Ventana Magazine Features Ojai Custom Home Builder – Green Home

Contemporary Cool

The Ojai abode of green builder Otis Bradley.


The exposed structural steel and beams are painted in Frank Lloyd Wright’s Cherokee Red.


By Andrea Kitay—Photography by Gaszton Gal

Casa Verde, the two-acre Ojai spread that Otis Bradley and his family call home, is more than a play on words. Its name is a nod to the custom homebuilder’s passion for efficiency. The 3400-square-foot contemporary completed in 2008 is a result of Bradley’s determination to build an ecologically sound home, in keeping with his family’s laidback lifestyle.

Continue reading “Ventana Magazine Features Ojai Custom Home Builder – Green Home”

Building a New House in Ojai and Ventura County

Building in the City of Ojai is a fairly straightforward process.  The town itself is quite small, only 4.4 miles, beyond those boundaries you are in the unincorporated area of  Ventura County – a bit more challenging building process.  Call us to help you navigate the building process.

Geography

City of Ojai California

Ojai is located at 34°26′57″N 119°14′48″W

The city is generally at 745 feet (227 m) above sea level.

According to the United States Census Bureau, the city has a total area of 4.4 square miles (11 km2), of which only 0.35% is water, and the rest is land.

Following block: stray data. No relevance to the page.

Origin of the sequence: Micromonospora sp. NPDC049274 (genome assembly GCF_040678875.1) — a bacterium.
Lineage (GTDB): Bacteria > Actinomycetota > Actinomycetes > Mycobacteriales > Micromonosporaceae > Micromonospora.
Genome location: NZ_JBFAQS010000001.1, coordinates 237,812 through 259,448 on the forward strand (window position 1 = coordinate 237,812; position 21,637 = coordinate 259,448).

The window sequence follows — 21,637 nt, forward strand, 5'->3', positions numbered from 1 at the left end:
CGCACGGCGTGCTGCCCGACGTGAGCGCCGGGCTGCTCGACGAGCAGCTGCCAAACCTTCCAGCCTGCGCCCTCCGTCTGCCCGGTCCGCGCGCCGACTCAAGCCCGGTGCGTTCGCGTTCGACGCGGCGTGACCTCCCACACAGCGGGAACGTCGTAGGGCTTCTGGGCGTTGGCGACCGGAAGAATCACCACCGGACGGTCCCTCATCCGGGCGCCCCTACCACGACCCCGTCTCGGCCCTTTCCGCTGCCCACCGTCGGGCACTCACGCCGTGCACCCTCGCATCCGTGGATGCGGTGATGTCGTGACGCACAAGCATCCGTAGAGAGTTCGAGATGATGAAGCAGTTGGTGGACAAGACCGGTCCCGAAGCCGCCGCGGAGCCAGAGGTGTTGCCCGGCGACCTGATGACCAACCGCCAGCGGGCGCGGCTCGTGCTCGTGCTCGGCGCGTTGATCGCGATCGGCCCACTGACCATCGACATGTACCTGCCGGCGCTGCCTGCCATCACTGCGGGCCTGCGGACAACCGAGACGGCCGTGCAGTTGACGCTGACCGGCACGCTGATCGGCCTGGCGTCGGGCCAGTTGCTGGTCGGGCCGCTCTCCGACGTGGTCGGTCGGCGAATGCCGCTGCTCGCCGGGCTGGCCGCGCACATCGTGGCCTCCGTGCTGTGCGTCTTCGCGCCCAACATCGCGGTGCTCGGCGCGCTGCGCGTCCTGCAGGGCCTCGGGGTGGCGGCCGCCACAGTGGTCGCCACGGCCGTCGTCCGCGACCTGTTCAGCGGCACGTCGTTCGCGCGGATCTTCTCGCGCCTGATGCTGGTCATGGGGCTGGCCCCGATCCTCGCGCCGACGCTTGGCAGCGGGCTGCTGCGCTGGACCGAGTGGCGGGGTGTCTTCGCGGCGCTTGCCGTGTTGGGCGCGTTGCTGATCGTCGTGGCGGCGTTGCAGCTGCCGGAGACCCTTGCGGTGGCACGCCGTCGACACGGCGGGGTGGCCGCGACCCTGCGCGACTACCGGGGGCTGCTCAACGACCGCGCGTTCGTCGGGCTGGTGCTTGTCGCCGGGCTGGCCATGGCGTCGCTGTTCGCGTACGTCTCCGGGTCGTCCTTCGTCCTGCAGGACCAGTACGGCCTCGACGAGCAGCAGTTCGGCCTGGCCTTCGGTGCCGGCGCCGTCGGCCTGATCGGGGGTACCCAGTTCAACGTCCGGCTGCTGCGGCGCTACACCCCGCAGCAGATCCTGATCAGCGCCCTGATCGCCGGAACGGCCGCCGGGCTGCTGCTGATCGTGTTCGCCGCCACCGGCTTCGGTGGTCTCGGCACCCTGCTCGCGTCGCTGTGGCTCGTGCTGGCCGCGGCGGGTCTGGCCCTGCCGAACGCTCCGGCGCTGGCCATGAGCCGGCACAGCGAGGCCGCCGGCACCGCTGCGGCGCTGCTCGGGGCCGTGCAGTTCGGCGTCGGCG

Ojai is situated in a small east-west valley, north of Ventura and east of Santa Barbara. It is approximately 15 miles (24 km) inland from the Pacific Ocean coast.

Since Ojai is lined up with an east-west mountain range, it is one of few towns in the world to have a “Pink Moment” occur as the sun is setting. The fading sunlight creates a brilliant shade of pink for several minutes on the Topatopa Bluffs, over 6,000 feet (1,800 m) above sea level at the east end of the Ojai Valley. Nordhoff Ridge, the western extension of the Topatopa Mountains, towers over the north side of the town and valley at more than 5,000 feet (1,500 m). Sulphur Mountain creates the southern ranges bounding the Ojai Valley, a little under 3,000 feet (910 m) in elevation. The Sulphur and Topatopa Mountains are part of the Transverse Ranges system.

The Ventura River flows through the Ventura River Valley, draining the mountains surrounding Ojai to the north and east and emptying into the Pacific Ocean at the city of Ventura. The Ventura River was once known for its steelhead fishing before Matilija Dam and Lake Casitas were constructed, eliminating habitat for this trout species.